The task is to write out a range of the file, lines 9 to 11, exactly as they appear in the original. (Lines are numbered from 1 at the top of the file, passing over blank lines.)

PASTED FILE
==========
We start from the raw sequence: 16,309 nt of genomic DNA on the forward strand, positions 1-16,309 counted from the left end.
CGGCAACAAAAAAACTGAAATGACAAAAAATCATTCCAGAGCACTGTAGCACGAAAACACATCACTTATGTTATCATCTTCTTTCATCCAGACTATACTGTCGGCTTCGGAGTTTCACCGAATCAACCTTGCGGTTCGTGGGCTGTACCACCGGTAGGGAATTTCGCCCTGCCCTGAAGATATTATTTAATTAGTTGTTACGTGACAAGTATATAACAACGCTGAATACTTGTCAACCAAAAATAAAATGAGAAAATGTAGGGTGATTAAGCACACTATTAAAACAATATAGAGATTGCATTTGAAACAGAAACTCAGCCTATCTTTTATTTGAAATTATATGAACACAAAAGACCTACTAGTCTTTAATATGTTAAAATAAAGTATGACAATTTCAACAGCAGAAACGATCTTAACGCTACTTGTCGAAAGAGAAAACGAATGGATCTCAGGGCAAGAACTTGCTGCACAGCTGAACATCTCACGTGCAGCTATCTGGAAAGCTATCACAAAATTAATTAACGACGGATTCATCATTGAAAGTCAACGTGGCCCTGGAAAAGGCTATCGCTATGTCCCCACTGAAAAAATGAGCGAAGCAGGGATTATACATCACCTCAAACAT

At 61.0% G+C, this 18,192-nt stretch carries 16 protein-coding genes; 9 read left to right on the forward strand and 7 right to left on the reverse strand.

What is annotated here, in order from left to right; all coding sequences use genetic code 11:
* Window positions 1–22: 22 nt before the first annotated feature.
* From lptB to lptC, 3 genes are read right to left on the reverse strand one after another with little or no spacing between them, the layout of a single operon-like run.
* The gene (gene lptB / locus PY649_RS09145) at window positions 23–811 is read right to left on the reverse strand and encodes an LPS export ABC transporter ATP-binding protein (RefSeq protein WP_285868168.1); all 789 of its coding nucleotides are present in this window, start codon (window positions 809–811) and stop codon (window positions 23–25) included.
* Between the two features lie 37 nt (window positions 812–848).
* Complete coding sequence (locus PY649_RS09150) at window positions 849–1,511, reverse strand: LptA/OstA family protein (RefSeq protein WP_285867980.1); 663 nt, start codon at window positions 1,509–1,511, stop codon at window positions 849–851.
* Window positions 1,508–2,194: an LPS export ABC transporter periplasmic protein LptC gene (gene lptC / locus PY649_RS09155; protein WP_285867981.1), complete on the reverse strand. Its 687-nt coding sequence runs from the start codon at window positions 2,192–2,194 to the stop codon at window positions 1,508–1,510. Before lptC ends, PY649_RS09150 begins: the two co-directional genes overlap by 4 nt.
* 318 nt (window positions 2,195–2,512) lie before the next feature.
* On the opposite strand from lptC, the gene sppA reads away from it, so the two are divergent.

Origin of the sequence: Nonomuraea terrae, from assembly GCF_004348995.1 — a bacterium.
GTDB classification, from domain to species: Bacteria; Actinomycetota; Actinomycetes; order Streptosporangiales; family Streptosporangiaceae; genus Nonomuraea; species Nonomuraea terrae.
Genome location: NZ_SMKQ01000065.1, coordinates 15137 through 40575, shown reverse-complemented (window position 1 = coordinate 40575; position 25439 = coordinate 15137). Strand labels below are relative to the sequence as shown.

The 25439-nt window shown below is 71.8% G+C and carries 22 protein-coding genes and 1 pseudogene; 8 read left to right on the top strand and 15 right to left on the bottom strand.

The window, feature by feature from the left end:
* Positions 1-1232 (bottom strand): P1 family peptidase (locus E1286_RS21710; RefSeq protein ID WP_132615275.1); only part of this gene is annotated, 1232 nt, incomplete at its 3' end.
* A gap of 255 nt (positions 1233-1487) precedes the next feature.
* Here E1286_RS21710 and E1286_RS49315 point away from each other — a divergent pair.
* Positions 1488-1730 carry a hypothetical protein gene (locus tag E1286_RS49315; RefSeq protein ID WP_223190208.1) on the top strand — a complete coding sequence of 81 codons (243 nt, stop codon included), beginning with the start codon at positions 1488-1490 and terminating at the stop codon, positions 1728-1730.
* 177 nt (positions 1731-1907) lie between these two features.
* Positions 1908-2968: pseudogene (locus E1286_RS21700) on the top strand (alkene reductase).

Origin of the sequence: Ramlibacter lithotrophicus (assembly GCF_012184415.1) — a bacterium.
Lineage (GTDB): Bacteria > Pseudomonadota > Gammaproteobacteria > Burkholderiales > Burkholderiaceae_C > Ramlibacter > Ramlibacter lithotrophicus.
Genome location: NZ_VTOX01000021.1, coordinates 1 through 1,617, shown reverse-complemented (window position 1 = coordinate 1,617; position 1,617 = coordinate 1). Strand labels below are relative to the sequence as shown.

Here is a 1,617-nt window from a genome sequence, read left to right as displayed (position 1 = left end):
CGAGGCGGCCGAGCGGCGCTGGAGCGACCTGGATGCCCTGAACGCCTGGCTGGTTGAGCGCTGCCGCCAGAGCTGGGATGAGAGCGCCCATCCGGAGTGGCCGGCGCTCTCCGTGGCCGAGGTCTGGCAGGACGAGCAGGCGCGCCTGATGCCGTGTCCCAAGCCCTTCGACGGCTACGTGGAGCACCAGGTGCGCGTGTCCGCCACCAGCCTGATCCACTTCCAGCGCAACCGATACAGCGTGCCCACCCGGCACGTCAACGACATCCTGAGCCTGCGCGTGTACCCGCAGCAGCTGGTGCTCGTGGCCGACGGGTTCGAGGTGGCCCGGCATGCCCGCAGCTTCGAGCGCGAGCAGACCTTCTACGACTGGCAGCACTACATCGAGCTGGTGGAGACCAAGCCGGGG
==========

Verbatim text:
* Complete coding sequence (locus PY649_RS09150) at window positions 849–1,511, reverse strand: LptA/OstA family protein (RefSeq protein WP_285867980.1); 663 nt, start codon at window positions 1,509–1,511, stop codon at window positions 849–851.
* Window positions 1,508–2,194: an LPS export ABC transporter periplasmic protein LptC gene (gene lptC / locus PY649_RS09155; protein WP_285867981.1), complete on the reverse strand. Its 687-nt coding sequence runs from the start codon at window positions 2,192–2,194 to the stop codon at window positions 1,508–1,510. Before lptC ends, PY649_RS09150 begins: the two co-directional genes overlap by 4 nt.
* 318 nt (window positions 2,195–2,512) lie before the next feature.